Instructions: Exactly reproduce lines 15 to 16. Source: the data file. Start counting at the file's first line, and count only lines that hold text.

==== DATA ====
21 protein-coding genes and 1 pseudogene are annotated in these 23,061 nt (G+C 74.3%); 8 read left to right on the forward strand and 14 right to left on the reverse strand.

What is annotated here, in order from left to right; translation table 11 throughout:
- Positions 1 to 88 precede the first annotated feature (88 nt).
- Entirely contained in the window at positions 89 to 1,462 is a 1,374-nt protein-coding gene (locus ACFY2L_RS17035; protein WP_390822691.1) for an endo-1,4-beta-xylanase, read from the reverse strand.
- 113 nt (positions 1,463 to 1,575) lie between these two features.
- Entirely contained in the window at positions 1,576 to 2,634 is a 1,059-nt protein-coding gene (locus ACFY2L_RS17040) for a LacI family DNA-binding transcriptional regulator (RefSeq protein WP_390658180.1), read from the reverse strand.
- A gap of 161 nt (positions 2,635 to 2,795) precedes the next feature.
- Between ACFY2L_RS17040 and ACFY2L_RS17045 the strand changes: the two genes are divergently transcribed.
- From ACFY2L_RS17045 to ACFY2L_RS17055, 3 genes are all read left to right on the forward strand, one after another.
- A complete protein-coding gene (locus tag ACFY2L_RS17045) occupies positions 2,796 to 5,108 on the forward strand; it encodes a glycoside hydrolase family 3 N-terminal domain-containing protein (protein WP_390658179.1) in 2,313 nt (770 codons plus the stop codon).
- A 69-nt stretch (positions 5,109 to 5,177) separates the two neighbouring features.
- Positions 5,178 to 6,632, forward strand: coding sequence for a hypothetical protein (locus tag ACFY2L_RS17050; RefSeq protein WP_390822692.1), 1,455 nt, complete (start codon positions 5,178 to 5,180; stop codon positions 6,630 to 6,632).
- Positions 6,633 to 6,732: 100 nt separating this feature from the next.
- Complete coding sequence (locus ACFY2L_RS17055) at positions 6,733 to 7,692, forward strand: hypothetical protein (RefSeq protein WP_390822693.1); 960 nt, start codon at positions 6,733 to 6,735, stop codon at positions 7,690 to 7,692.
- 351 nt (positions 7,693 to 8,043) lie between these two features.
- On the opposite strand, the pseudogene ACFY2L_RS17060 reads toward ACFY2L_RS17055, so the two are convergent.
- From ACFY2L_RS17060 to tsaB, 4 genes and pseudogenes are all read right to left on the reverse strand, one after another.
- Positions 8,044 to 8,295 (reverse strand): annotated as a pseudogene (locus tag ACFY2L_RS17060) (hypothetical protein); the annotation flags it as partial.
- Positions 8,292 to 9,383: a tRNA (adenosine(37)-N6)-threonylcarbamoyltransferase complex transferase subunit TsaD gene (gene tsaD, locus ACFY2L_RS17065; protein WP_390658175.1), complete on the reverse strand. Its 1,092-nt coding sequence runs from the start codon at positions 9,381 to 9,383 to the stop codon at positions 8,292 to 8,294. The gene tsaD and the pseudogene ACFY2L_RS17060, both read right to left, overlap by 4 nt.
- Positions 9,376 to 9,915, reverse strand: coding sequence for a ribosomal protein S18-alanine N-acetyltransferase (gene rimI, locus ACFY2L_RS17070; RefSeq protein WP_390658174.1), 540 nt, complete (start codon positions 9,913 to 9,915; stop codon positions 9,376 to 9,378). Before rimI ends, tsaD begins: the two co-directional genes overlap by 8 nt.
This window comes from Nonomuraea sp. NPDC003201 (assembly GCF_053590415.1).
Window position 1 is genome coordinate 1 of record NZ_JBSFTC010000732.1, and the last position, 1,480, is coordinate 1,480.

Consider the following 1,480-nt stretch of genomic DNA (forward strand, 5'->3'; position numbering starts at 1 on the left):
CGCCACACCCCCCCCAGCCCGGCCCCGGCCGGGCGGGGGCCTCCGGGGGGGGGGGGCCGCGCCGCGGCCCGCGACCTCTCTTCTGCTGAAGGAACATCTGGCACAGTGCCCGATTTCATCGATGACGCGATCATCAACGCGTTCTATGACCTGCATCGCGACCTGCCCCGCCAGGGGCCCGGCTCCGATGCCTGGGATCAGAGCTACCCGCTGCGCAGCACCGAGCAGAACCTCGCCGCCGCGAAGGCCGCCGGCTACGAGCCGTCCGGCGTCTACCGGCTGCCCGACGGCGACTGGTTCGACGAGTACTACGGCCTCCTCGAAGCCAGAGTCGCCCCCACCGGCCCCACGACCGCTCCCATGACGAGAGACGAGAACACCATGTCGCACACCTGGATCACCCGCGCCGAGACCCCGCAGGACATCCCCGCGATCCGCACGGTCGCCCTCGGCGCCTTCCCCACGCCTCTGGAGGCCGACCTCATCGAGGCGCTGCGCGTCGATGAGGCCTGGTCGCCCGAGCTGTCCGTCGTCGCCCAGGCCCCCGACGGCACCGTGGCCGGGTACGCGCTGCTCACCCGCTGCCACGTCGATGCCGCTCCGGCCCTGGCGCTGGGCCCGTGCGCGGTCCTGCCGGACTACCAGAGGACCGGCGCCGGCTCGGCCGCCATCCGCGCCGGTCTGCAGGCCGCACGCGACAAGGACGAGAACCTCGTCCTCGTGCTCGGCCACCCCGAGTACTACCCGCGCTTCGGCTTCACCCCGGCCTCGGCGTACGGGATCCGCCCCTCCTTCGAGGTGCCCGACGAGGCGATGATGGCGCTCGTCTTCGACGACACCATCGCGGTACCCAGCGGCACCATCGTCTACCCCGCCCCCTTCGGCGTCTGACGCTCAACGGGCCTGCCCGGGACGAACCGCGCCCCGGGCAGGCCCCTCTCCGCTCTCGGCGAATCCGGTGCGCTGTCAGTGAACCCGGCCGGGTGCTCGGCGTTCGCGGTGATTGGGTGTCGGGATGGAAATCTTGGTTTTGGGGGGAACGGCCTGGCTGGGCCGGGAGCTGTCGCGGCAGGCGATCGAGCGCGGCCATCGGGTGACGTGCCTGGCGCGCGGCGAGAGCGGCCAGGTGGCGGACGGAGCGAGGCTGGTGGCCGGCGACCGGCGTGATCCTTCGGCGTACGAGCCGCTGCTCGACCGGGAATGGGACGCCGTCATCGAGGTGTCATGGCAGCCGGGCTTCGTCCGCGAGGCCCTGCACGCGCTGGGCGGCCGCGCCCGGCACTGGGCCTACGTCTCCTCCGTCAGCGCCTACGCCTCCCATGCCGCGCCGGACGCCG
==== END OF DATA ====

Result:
- 351 nt (positions 7,693 to 8,043) lie between these two features.
- On the opposite strand, the pseudogene ACFY2L_RS17060 reads toward ACFY2L_RS17055, so the two are convergent.